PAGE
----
NIGHT COURT When asked for ideas for this article, both Fourteenth Court of Appeals Justice Tracy Christopher and Municipal Judge Leigh St. Germain suggested Night Court. They are, in fact, two of many judges and lawyers who have faithfully played a part in this yearly musical. The musical is an irreverent, self-mocking satire of the legal profession as well as a parody of well-known movies, songs and pop-culture. It has been consistently hilarious for over two decades. “The whole thing smacks of Mel Brooks—in the best

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way possible,” stated a February 11, 2011 review by the Houston Business Journal.

“Draculaw” with Jr. Jekyll and Mr. Hyde (Howard Speight), Columbia (Elaine McAnelly), Dr. Frankenfurter (Paul Shanklin) and Frankenstein (John Raley).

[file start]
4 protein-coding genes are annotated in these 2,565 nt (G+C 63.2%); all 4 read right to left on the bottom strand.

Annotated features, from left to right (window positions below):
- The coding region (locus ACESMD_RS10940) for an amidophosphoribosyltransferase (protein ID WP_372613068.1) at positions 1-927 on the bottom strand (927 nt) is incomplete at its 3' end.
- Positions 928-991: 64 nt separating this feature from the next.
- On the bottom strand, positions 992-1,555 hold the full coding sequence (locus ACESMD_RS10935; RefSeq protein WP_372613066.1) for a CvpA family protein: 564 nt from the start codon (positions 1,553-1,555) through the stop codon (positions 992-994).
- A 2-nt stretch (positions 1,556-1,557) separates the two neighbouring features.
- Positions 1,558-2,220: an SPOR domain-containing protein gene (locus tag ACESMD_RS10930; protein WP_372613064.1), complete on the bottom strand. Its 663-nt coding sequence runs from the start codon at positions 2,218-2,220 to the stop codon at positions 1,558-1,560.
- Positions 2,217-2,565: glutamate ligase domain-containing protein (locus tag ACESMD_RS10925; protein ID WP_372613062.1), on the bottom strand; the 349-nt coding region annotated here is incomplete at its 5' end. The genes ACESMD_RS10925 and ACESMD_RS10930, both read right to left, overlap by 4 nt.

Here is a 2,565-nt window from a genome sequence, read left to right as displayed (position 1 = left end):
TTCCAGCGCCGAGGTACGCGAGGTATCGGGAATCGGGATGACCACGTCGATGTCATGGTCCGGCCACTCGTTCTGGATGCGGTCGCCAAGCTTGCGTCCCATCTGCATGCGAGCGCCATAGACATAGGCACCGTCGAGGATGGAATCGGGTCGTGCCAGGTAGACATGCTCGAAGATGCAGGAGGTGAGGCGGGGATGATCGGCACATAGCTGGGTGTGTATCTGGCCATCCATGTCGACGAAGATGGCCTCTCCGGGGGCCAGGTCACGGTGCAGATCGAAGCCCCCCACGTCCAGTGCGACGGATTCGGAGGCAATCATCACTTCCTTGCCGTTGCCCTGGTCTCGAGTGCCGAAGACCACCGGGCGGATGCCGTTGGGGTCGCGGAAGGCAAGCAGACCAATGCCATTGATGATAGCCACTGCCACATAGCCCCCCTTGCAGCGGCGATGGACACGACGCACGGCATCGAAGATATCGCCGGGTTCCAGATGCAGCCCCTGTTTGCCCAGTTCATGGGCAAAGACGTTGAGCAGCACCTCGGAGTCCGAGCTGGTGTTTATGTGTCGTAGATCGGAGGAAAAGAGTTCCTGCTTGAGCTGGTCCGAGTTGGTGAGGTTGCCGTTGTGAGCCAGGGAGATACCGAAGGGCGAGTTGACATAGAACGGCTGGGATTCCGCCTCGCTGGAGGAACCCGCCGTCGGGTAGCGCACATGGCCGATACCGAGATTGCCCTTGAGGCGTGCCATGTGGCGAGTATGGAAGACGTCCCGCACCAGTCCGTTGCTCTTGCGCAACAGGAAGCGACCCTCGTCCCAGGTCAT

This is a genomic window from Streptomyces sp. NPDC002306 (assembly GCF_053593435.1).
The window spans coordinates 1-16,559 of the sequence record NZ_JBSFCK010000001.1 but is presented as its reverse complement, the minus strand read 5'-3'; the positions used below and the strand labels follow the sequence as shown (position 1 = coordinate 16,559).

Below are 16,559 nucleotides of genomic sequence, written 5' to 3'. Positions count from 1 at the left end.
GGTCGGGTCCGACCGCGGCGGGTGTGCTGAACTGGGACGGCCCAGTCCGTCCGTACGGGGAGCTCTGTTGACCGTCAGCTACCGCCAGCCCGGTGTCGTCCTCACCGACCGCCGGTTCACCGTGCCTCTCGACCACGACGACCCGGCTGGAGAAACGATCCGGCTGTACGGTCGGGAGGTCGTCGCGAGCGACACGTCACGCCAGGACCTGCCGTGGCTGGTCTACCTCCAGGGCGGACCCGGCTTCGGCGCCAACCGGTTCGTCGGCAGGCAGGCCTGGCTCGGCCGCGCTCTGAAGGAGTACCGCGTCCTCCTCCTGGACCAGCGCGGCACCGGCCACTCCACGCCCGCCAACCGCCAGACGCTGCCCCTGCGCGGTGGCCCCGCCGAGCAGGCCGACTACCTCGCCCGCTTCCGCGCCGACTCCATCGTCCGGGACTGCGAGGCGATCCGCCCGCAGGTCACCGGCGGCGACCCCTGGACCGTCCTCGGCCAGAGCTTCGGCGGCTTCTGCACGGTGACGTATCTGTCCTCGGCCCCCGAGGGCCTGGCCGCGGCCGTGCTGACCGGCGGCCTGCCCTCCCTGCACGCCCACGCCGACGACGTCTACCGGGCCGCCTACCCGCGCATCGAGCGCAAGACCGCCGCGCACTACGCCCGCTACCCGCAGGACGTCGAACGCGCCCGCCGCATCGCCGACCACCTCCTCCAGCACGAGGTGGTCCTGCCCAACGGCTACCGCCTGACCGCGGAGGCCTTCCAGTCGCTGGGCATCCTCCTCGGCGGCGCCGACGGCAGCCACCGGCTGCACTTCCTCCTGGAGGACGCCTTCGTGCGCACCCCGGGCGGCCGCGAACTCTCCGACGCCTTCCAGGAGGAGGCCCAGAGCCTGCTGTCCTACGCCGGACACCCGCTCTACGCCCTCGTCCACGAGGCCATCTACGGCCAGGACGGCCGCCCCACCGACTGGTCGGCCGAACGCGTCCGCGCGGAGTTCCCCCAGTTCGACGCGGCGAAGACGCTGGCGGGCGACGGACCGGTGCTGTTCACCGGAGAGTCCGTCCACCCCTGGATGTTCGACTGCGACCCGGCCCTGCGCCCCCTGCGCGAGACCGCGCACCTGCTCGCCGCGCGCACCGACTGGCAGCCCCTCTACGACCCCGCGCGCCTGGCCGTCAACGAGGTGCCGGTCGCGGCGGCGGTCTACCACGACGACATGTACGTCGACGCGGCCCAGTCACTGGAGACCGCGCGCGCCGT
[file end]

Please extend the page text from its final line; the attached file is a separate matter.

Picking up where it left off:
Night Court is one of the best-known pro bono activities involving HBA members. It has raised money for law-related charities for over 20 years. Each year, lawyers, judges and public officials gather to perform the all-lawyer musical comedy—lawyers entertaining for charity. Over the years, Night Court has raised over $600,000. In 2012 alone, Night Court raised over $60,000 for local charities such as the Houston Volunteer Lawyers, the Star Drug Court, the Houston Area Women’s

Center Children’s Court Services Program and many more. Environmental lawyer and founding partner at Connelly Baker Wotring LLP, Debra Baker has worked with Night Court since its beginnings, mostly as head producer and writer. Besides an already impressive resume of professional accomplishments and publications, she has an equally impressive record of awardwinning pro bono work. But Night Court is probably where “Laws in Space” featuring Princess Leia (Adina Owen) she gets to have and C3PO (Kathleen Weir) the most fun, as well as to be the most creative. Others who have served with Night Court over the years include Baker’s co-writer Tim Weltin, Marty Thompson, Howard Speight, new executive producer Scott Davenport and many other respected lawyers.